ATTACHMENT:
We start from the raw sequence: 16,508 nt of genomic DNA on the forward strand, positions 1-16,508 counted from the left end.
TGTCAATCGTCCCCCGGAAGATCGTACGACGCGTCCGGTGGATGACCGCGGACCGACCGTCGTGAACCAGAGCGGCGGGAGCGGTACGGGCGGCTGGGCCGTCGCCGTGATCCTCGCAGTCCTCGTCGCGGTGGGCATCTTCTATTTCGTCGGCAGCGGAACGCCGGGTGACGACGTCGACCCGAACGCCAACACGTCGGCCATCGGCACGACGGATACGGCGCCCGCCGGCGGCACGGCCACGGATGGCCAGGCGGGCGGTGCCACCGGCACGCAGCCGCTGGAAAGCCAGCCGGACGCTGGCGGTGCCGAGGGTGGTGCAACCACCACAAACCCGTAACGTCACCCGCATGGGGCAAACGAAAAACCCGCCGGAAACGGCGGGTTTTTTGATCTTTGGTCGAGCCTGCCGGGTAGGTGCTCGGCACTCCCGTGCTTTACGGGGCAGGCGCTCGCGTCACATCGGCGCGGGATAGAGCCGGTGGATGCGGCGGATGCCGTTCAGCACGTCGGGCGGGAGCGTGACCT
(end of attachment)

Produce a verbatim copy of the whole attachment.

We start from the raw sequence: 16,508 nt of genomic DNA on the forward strand, positions 1-16,508 counted from the left end.
TGTCAATCGTCCCCCGGAAGATCGTACGACGCGTCCGGTGGATGACCGCGGACCGACCGTCGTGAACCAGAGCGGCGGGAGCGGTACGGGCGGCTGGGCCGTCGCCGTGATCCTCGCAGTCCTCGTCGCGGTGGGCATCTTCTATTTCGTCGGCAGCGGAACGCCGGGTGACGACGTCGACCCGAACGCCAACACGTCGGCCATCGGCACGACGGATACGGCGCCCGCCGGCGGCACGGCCACGGATGGCCAGGCGGGCGGTGCCACCGGCACGCAGCCGCTGGAAAGCCAGCCGGACGCTGGCGGTGCCGAGGGTGGTGCAACCACCACAAACCCGTAACGTCACCCGCATGGGGCAAACGAAAAACCCGCCGGAAACGGCGGGTTTTTTGATCTTTGGTCGAGCCTGCCGGGTAGGTGCTCGGCACTCCCGTGCTTTACGGGGCAGGCGCTCGCGTCACATCGGCGCGGGATAGAGCCGGTGGATGCGGCGGATGCCGTTCAGCACGTCGGGCGGGAGCGTGACCT